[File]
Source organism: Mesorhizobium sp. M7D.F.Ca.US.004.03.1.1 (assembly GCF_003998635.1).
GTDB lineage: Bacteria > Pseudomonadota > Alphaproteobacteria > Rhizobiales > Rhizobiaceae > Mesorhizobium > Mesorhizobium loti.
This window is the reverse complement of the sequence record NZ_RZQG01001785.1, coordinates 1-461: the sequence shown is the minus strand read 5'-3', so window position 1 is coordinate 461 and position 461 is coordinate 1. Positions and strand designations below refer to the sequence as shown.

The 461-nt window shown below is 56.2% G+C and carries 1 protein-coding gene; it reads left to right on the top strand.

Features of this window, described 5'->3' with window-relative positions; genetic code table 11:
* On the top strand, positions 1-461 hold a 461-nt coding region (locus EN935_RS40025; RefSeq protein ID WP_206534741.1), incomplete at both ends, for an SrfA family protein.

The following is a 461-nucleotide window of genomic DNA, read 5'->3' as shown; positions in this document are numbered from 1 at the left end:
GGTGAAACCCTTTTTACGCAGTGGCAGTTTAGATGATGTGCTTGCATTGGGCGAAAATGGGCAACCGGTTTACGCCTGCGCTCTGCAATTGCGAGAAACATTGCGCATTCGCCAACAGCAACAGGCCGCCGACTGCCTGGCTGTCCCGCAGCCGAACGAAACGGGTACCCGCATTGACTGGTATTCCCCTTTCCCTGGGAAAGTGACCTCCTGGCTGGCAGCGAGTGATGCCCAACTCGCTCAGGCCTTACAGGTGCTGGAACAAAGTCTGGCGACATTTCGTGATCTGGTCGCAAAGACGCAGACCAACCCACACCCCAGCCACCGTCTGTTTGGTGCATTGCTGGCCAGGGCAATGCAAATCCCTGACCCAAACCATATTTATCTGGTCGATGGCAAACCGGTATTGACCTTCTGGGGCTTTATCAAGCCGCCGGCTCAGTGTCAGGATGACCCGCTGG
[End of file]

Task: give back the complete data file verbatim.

Source organism: Mesorhizobium sp. M7D.F.Ca.US.004.03.1.1 (assembly GCF_003998635.1).
GTDB lineage: Bacteria > Pseudomonadota > Alphaproteobacteria > Rhizobiales > Rhizobiaceae > Mesorhizobium > Mesorhizobium loti.
This window is the reverse complement of the sequence record NZ_RZQG01001785.1, coordinates 1-461: the sequence shown is the minus strand read 5'-3', so window position 1 is coordinate 461 and position 461 is coordinate 1. Positions and strand designations below refer to the sequence as shown.

The 461-nt window shown below is 56.2% G+C and carries 1 protein-coding gene; it reads left to right on the top strand.

Features of this window, described 5'->3' with window-relative positions; genetic code table 11:
* On the top strand, positions 1-461 hold a 461-nt coding region (locus EN935_RS40025; RefSeq protein ID WP_206534741.1), incomplete at both ends, for an SrfA family protein.

The following is a 461-nucleotide window of genomic DNA, read 5'->3' as shown; positions in this document are numbered from 1 at the left end:
GGTGAAACCCTTTTTACGCAGTGGCAGTTTAGATGATGTGCTTGCATTGGGCGAAAATGGGCAACCGGTTTACGCCTGCGCTCTGCAATTGCGAGAAACATTGCGCATTCGCCAACAGCAACAGGCCGCCGACTGCCTGGCTGTCCCGCAGCCGAACGAAACGGGTACCCGCATTGACTGGTATTCCCCTTTCCCTGGGAAAGTGACCTCCTGGCTGGCAGCGAGTGATGCCCAACTCGCTCAGGCCTTACAGGTGCTGGAACAAAGTCTGGCGACATTTCGTGATCTGGTCGCAAAGACGCAGACCAACCCACACCCCAGCCACCGTCTGTTTGGTGCATTGCTGGCCAGGGCAATGCAAATCCCTGACCCAAACCATATTTATCTGGTCGATGGCAAACCGGTATTGACCTTCTGGGGCTTTATCAAGCCGCCGGCTCAGTGTCAGGATGACCCGCTGG